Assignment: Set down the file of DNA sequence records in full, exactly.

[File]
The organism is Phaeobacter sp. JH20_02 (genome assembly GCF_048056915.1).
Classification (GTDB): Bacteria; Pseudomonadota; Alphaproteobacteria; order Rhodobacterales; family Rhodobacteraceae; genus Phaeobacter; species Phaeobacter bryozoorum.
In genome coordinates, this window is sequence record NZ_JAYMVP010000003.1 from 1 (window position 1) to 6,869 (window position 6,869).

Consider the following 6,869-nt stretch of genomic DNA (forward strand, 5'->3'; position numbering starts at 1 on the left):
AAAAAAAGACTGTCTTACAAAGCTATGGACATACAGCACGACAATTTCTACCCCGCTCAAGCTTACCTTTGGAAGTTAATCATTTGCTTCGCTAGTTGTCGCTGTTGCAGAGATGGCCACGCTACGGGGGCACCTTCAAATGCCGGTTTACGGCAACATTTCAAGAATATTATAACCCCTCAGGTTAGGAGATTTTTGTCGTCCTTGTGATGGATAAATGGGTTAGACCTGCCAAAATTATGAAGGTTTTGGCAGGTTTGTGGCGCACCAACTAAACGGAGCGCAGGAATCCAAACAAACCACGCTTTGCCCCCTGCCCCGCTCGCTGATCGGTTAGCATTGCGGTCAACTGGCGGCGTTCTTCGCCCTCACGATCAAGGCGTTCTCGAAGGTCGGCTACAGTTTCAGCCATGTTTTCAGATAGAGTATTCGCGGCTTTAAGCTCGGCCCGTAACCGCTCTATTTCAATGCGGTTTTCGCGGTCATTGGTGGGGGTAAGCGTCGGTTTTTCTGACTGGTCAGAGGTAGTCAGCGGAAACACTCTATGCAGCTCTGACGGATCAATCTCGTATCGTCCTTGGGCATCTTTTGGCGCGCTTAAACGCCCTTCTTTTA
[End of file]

The organism is Phaeobacter sp. JH20_02 (genome assembly GCF_048056915.1).
Classification (GTDB): Bacteria; Pseudomonadota; Alphaproteobacteria; order Rhodobacterales; family Rhodobacteraceae; genus Phaeobacter; species Phaeobacter bryozoorum.
In genome coordinates, this window is sequence record NZ_JAYMVP010000003.1 from 1 (window position 1) to 6,869 (window position 6,869).

Consider the following 6,869-nt stretch of genomic DNA (forward strand, 5'->3'; position numbering starts at 1 on the left):
AAAAAAAGACTGTCTTACAAAGCTATGGACATACAGCACGACAATTTCTACCCCGCTCAAGCTTACCTTTGGAAGTTAATCATTTGCTTCGCTAGTTGTCGCTGTTGCAGAGATGGCCACGCTACGGGGGCACCTTCAAATGCCGGTTTACGGCAACATTTCAAGAATATTATAACCCCTCAGGTTAGGAGATTTTTGTCGTCCTTGTGATGGATAAATGGGTTAGACCTGCCAAAATTATGAAGGTTTTGGCAGGTTTGTGGCGCACCAACTAAACGGAGCGCAGGAATCCAAACAAACCACGCTTTGCCCCCTGCCCCGCTCGCTGATCGGTTAGCATTGCGGTCAACTGGCGGCGTTCTTCGCCCTCACGATCAAGGCGTTCTCGAAGGTCGGCTACAGTTTCAGCCATGTTTTCAGATAGAGTATTCGCGGCTTTAAGCTCGGCCCGTAACCGCTCTATTTCAATGCGGTTTTCGCGGTCATTGGTGGGGGTAAGCGTCGGTTTTTCTGACTGGTCAGAGGTAGTCAGCGGAAACACTCTATGCAGCTCTGACGGATCAATCTCGTATCGTCCTTGGGCATCTTTTGGCGCGCTTAAACGCCCTTCTTTTA